An Apple Watch Story
I have a friend who ended up in the emergency room a few weeks ago. A PA and a young intern insisted he had a heart issue. He said, repeatedly, he did not. They kept insisting even while looking at a ‘perfect' ECG.
Finally a resident showed up, Before he could say a word, she pointed at his Apple Watch, “You tracking anything on that?"
My friend, a runner, said , “Sure, pretty much everything, I think.”
“Can I see the health app on your phone?” He handed it her, she flipped through a couple of weeks’ worth of ECG, heart rates - at rest, walking, running - blood oxygen levels and more. Much more.
“Well, it sure isn’t your heart, I’ll bet you're dehydrated." She had him hooked up to a saline drip, then filled him in on what Apple Watches are doing to help doctors. It’s a lot.
As he told me this, I looked down at my admittedly underused Apple Watch. Then I started going through my Apple Health app - and was blown away.
As I scrolled through, I couldn't help but think about Zack Scott - we wrote about his case a month or so ago. He was the NY Mets GM arrested for DUI in New York. He was acquitted in February after his trial judge viewed dashcam footage of his field sobriety test and said, on the record, "that is clearly a sober man."
He was lucky – very - that the dashcam was on, was clear, and was pointed in the right direction – at the field test. If it hadn’t been what the cops claimed they saw would have been the entire case. Remember, you can be charged with DUI even if your blood alcohol level is below . 08. It's the ‘totality of the evidence; that decides whether someone is charged with DUI. There’s no one individual test or observation. So then, Scott would have been in real trouble if not for the dash cam. There's not always a dash cam or body can or a judge who actually watches the video. All of which brings us back to the Apple Watch.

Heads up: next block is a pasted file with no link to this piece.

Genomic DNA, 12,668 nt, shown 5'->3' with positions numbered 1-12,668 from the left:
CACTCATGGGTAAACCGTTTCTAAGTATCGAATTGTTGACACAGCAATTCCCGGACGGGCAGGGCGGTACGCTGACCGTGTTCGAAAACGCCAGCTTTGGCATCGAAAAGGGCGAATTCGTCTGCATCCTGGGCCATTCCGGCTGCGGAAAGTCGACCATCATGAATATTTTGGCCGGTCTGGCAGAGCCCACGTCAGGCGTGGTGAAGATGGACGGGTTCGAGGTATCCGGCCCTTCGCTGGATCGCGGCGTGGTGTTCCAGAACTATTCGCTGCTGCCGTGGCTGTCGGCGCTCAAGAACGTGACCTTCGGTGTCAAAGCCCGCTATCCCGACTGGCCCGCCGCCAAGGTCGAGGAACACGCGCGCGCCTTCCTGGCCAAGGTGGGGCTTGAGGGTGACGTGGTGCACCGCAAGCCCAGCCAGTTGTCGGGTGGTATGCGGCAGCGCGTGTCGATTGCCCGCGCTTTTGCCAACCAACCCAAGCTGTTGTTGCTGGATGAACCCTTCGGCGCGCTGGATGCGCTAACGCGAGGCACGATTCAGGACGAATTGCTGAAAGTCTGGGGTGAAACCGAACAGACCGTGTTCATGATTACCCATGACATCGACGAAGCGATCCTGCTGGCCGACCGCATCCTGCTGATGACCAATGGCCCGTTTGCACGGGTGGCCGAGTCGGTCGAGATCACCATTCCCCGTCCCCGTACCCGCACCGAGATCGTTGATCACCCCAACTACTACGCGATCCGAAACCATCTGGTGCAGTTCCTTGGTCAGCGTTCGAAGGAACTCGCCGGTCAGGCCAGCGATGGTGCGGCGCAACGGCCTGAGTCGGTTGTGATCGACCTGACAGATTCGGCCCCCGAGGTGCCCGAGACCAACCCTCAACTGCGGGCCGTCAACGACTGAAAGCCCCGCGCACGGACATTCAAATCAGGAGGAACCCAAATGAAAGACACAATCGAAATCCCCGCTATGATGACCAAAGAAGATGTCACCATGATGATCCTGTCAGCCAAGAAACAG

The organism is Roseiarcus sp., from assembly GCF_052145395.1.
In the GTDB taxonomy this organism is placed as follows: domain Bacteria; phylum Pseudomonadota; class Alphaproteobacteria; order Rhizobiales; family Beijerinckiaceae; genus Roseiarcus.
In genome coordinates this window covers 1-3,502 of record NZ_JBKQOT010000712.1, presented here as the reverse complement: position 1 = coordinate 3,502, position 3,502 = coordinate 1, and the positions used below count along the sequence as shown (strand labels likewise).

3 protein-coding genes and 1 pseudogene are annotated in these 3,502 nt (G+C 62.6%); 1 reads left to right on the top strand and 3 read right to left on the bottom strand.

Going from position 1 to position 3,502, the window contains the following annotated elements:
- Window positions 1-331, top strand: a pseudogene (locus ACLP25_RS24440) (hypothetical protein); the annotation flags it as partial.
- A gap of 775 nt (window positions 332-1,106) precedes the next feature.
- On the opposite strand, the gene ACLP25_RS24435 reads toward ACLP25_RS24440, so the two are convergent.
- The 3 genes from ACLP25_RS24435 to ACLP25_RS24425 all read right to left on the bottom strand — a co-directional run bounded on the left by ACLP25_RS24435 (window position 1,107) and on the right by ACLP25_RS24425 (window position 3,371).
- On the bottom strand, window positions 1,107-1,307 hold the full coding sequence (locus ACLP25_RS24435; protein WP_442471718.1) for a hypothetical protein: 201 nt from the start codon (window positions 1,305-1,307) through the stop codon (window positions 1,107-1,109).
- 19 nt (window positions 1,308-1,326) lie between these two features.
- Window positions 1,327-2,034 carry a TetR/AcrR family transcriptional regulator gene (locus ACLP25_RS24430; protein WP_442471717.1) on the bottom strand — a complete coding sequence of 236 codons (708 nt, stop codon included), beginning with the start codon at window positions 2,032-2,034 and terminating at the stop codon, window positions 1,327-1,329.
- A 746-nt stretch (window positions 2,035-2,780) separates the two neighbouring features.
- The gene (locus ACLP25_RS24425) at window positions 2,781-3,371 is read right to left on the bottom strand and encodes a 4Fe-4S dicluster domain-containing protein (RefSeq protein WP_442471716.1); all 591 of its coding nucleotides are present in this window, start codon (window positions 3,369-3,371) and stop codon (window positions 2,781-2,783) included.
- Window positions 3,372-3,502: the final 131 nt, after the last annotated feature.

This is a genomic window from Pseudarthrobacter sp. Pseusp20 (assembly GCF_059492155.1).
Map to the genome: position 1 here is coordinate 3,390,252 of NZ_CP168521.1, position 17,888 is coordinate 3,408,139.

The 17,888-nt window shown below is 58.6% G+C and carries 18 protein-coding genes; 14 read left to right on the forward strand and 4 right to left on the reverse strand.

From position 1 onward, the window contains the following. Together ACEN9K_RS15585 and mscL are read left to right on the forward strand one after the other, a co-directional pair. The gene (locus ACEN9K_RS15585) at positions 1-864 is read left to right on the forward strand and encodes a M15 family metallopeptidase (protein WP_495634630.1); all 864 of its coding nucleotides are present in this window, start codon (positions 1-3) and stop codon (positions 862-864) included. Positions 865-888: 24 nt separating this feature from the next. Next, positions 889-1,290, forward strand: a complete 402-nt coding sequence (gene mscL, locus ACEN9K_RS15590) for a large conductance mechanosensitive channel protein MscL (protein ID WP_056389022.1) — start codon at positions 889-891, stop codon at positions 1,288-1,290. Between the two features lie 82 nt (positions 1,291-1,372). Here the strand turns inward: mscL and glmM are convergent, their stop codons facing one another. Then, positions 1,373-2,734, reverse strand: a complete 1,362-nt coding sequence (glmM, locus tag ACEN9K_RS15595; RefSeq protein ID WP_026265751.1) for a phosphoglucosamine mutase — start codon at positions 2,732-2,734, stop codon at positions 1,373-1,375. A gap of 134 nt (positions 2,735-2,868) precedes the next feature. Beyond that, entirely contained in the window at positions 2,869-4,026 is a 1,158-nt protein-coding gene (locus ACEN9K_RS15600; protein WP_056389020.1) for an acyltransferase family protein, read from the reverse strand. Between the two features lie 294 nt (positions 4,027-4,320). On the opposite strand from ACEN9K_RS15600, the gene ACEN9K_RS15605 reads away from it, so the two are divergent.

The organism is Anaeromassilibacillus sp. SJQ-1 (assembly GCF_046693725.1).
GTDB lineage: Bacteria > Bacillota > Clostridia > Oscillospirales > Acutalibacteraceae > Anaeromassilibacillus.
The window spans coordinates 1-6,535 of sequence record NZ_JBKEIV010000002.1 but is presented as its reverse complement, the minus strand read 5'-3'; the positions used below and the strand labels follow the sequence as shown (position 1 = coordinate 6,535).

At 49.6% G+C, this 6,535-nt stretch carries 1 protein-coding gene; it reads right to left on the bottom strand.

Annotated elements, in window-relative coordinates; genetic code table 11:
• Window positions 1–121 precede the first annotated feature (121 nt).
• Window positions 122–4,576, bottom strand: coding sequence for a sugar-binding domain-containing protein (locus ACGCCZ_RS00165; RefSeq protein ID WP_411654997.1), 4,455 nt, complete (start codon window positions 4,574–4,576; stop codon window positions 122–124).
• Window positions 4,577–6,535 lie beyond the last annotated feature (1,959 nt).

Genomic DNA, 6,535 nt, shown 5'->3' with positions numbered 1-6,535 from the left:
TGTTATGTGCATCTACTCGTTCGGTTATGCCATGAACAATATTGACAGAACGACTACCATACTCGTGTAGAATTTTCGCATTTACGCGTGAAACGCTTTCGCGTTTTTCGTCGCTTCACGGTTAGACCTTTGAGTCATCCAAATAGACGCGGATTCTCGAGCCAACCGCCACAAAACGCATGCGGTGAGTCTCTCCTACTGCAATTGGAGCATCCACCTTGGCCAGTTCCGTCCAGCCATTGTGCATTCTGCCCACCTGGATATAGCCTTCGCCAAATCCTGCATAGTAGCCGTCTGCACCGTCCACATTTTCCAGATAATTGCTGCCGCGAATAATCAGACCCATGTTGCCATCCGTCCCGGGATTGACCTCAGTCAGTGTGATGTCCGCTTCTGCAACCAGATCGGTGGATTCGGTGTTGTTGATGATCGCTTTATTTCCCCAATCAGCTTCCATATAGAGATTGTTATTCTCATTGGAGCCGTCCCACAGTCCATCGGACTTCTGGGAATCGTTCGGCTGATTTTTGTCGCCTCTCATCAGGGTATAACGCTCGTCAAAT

You may know that the Apple Watch tracks (if you let it) heartbeat, blood oxygen level, takes ECGs,. and can warn people if they are experiencing atrial fibrillation (Afib). Lives have been saved with that one. And it tracks exercise.
What was news to me was that it also does this:
Tracks respiratory rates.
- Has a ‘Double Support Time’ function that records the percentage of the time when you walk when both feet are on the ground. It’s a measure of balance and coordination.
- ‘Step Length Walking’ which checks for asymmetry or an uneven walk.
- ‘Walking Steadiness Notifications’ will send a notification if the wearer has an elevated risk of falling.
It comes down to this: an arrest for DUI can be subjective. Did they actually walk a straight line? They seemed nervous, unsteady, jumpy. They almost fell or seemed about to at any rate.
In baseball a tie goes to the runner. In a DUI case the tie goes to police and they will almost always err on the side of caution.
The Apple Watch may bring some objectivity to the process and that's much needed.